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Thursday, April 28, 2011

One for My Son Zak

When I announced the May theme for the Etsy Beadweavers May 2011 Challenge at the dinner table, my boys were thrilled. Both my husband Carl, (The Best Man Ever) and my son Zak (Most Excellent Teenager) are big Lord of the Rings fans, and Zak knew just what the inspiration for my challenge piece should be. He wanted to see what I would create, based on a character called a Balrog. I am so proud of my son, who will graduate from High School this spring, that I decided to do my best to honor him with this piece.

As I worked, I frequently asked Zak for description. I know that the artist who chose this challenge felt that only the book should serve as inspiration, and Zak has read them all.  I also purposefully didn't seek out images until I was finished. Here's what I found today, with thanks to Google Images.

According to Zak, a Balrog is a tall creature of shadow and fire. It is epic and ancient, like a titan. Its presence is felt as much as seen, and it is an embodiment of evil. Zak mentioned shadowy wings and a fiery whip, and horns that curved down, all of which I see here, and very much as I envisioned them from his description. He also mentioned a sword. He said in anger, the creature flames. A flaming necklace!

I wanted the necklace to be tall, but not solid, as I wanted to try to create the insubstantial shadowy aspect. I used large Swarovski jewels, in Cathedral, Magma, Crystal Copper and Ultra Orange to represent the flames and matte black cylinder and seed beads to bezel the jewels, encasing my "embers" in ash and charcoal. Those matte black Czech Firepolish beads actually felt like coal in my fingers! I tried to imagine wings unfurled as I joined the bezeled jewels.

I wanted lines that drooped, as I imagined the horns did, and created those with the draped sections of coal black Czech firepolish beads. I tried to create the flame-like whip imagery with graded bicone tassles in flame colors.

Photographing black beadwork is REALLY a challenge.  Realistically, I am not a very skilled photographer, so I find all photography challenging, but this is over the top for me. I believe I read somewhere that the bead magazines will not accept black work due to the difficulty of photographing it. So I am certainly struggling!  I did finally find an angle that would let me see into the jewels without a ridiculous amount of reflected shine. 

Now, a few words about my splendid son. Zak is a National Merit Scholarship Finalist. He has earned a full ride scholarship to the University of Minnesota College of Biological Sciences, and a place in the Honors program as well. He is also an AP scholar. Can you see why I am so proud? This one is for you, Zak!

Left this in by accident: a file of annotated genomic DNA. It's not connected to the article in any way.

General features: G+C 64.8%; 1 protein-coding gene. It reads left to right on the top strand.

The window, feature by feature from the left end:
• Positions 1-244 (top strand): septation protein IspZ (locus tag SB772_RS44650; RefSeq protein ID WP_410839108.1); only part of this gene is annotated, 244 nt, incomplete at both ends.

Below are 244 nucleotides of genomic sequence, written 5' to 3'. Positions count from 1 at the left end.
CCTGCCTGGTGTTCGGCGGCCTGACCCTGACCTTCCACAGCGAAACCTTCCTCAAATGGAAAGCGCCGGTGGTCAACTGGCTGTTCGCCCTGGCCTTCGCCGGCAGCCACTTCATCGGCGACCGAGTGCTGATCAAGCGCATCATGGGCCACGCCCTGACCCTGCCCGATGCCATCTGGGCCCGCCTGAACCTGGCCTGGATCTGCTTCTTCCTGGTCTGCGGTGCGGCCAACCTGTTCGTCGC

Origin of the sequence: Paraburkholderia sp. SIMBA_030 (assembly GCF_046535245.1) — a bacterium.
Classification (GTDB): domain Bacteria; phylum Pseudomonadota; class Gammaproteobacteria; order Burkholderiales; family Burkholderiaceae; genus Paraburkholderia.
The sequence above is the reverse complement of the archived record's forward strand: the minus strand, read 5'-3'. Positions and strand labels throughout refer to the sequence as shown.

OH!  I almost forgot to mention, once again, all the the Swarovski jewel components in this necklace came form my friend Doris Coghill.  She's got a WONDERFUL selection of interesting and unusual things, at reasonable prices.  Visit her rivolis and jewels at :

Wednesday, April 6, 2011

Lemonade from Lemons

I did start with a sketch.  But not a very detailed one.  This lilac necklace idea was so exciting I really didn't want to spend time in two dimensions with it.  I wanted to get right to the 3D part I love!  So although I thought about color, I didn't ever sketch in color.  I think that would have changed my mind, but hindsight is always 20/20.  If I had REALLY considered how busy this piece would be with 4 colors, TONS of texture, frenetic lines, and complex shapes, I'd have RE-considered.  But I didn't.

I didn't enter Bead Dreams last year because I was involved in a complex and time consuming piece with Hannah Rosner for the ISGB exhibit Convergence II, Adorning the Past, Present and Pretend.  So this year, I thought the time was ripe to collect a second rejection letter, and I planned to do that with the lilac piece I had envisioned.  Somehow, my day job got really busy.  So I worked in fits and bits and starts, assembling parts and making components, without ever laying them all out together to see how I was doing.  That would have helped too.

I arrived at the end of March with 72 4-petaled lilac flowerettes in three colors, 9 lilac leaves in various sizes and two different neckstraps, neither of which I was in love with.  The little flowerettes and leaves reminded me of my son's video game, Pikmin.  They seemed to flock on my bench like the little "floral militia" commanded by Captain Olimar.  If you have seen this game, I bet you know exactly what I mean.

Unfortunately, when I assembled the three colors of flowerettes into blossoms and laid them out together it was painfully obvious that that multi-colored blossoms were an unfortunate choice. There was way too much going on. (Note to self, next time, sketch in color!!!)

But all was not lost. There was the Etsy Beadweavers April challenge, with the serendipitous theme, "Spring Around the Corner" on the horizon, and I could take one of pretty awesome  blossoms and make a simpler necklace. So I put one together, using the least disliked neckstrap, but drat, I just didn't like that strap, (see the little ripple on the left side where it does not want to lay flat?) plus the blossom was not proportionately long enough.
So I listed it, because I know I am obsessive-compulsive and fairly hard on myself, and it wasn't terrible. It had potential for greatness. :o)  And then I began a race with the clock to make a new neckstrap I could like, and a longer blossom configuration, requiring several more flowerettes.  And, pwhew, at 10:30 ish on the evening of the 5th of April, minutes before the entry deadline, I posted the new piece, and I am SO happy with it.  And best of all, I can now make two more, a lovely pink one, and a pale lilac one.  Lemonade from lemons!